The Scarlet Letter

The Scarlet Letter

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Revenge consumes the soul of the beholder, and leaves him a shell of his former self. Revenge often leads the avenger down an irreversible path that ultimately proves to be detrimental to him. Such acts are especially grave in the view of Puritans, who believed that vengeance belonged only to God. Nathaniel Hawthorne was a master of words, a literary genius who had a deep understanding of human emotions and boundaries. Hawthorne uses The Scarlet Letter to reprimand revenge as a detrimental act that can radically alter a person, and yet never allow them to be satisfied, using Chillingworth’s own thoughts, and dialogues to characterize his transformation from a scholarly person to a devil whose sole purpose was to torment Dimmesdale as retribution for committing adultery with Hester.
In his exposition, Chillingworth, a learned man justly demanded that his wife’s fellow sinner “will be known! – he will be known! – he will be known!” (61). This was no doubt a perfectly normal response for a man, who after being in the company of Native Americans for over three years, happen to come to the right place at the right moment to see his wife on the scaffold, humiliated by the overbearing sin of adultery. In his conversation with Hester in jail, Chillingworth made it clear that he did not intend to harm neither Hester nor Pearl. Instead, like a true man, he claims that because of “[his] folly, and [her] weakness” (71), she had to “ascend to the pedestal of infamy” (71). He contended that had he been a more caring husband, and not devoted his youth to books and the pursuit of wisdom, such an incident would had never occurred. In the ensuing exchange of dialogue, Hawthorne impressed upon the reader that Chillingworth was a just and noble man, admitting partial responsibility for Hester’s sin. The medicine he gave Pearl was “potent for good; and were it [his] child – yea, [his] own, as well as thine! – [he] could do no better for it” (69) demonstrated his courteous manner, since if he was evil, he would not have given any second thought to killing the bastard child. His intentions of extracting revenge on the man “who has wronged [them] both” (72) was clear, and indicated his desire to reclaim the honor of a cuckold. These dialogues marked the beginning of Chillingworth’s descent to infamy.
After he had settled in town for three years as the resident physician, Chillingworth had no doubt been vigilant in his search for Pearl’s father.

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He used his highly valued skills as a doctor as a pretense in getting to personally know most of the townspeople. He had been particularly wary of the Reverend Arthur Dimmesdale, whom the townspeople had asked him to look after. As they became more and more attached, Chillingworth began to “dig a little further in the direction of this vein!” (126), hoping to discover the reason behind Dimmesdale’s ailing illness. At this point, he still had the chance to revert from his inevitable demise, but when he uncovered the Reverend’s chest, what he saw comported Satan “himself when a precious human soul is lost to heaven and won into his kingdom” (135). It is here that Chillingworth reached the final stage of his transformation. His desire for revenge had all but consumed his soul.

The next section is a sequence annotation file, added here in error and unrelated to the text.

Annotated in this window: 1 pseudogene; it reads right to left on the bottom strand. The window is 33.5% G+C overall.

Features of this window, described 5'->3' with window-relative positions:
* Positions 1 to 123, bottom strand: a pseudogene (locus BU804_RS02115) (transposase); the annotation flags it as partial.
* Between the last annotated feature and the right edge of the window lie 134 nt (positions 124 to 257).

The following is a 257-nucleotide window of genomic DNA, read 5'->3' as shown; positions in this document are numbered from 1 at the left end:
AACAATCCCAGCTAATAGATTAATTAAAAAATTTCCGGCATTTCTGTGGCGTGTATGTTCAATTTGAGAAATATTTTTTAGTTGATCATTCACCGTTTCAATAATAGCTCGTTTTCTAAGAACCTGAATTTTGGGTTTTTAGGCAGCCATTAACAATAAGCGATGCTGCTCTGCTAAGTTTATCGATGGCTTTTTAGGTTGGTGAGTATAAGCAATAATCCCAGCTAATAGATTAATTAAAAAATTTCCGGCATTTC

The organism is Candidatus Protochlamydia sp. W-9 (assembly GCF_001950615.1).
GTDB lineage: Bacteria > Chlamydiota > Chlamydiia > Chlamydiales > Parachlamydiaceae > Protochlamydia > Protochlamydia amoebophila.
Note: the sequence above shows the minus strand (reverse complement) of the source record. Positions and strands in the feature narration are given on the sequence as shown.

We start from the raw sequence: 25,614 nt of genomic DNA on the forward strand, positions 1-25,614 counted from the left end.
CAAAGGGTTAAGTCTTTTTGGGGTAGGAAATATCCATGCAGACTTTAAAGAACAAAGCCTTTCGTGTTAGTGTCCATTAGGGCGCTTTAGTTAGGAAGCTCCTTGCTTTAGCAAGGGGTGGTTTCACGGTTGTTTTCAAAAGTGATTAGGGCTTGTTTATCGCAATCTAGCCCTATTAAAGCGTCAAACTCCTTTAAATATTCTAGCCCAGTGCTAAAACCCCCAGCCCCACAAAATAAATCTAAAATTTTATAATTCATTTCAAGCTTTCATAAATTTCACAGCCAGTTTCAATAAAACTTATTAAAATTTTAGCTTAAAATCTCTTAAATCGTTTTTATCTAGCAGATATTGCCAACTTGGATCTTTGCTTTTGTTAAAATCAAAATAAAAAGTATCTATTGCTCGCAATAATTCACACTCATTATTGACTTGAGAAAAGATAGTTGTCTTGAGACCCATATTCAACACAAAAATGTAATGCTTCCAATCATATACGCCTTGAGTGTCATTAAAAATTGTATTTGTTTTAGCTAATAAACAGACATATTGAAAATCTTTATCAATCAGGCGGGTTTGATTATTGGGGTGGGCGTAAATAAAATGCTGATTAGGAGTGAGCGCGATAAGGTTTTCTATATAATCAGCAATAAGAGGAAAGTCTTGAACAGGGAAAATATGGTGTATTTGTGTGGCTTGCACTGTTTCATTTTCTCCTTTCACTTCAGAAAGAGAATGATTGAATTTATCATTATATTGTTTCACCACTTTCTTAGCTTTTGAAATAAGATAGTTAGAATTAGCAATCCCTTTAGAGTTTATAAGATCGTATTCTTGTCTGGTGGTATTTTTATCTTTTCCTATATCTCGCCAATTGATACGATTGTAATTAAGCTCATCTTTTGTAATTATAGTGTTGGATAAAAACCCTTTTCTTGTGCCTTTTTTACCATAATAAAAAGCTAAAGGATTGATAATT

Made in his resolve to torment Dimmesdale for every second of his life, Chillingworth’s speech took a new sense of urgency and exasperation. He asserted to Hester “[his] finger, pointed at [Dimmesdale], would have hurled him from his pulpit into a dungeon – thence, peradventure, to the gallows” (167). However, he did not do that because by now, Chillingworth saw that a fitting punishment for him was not death, but an environment of “frightful dreams, and desperate thoughts, the sting of remorse, and despair of pardon, as a foretaste of what awaits him beyond the grave” (168). This was evidence that Chillingworth, “a mortal man, with once a human heart, has become a fiend” (168). Yet, even with seven years of mental torture, Chillingworth still had not forgiven Dimmesdale. Instead, he proclaimed, “he has but increased the debt” (169). Driven by his obsession to extract revenge on Dimmesdale, Chillingworth lost his scholarly, rational mind. Thus when Dimmesdale finally revealed his secret on the platform and fell to the ground, Chillingworth’s “strength and energy – all his vital and intellectual force – seemed at once to desert him” (254). As a man whose sole purpose thereof was to extract revenge, when death moved one-step ahead of him, he had no more purpose in life, and thus too died within the year.
As shown by Chillingworth’s transformation from a leaned man to a vengeful demon, Hawthorn demonstrates that revenge is not only detrimental, but also fuels an insatiable desire to punish the wrongdoer. Hawthorn thus condemns people from extracting revenge, and suggests, in accordance with Puritan belief, that retribution is best left to God.

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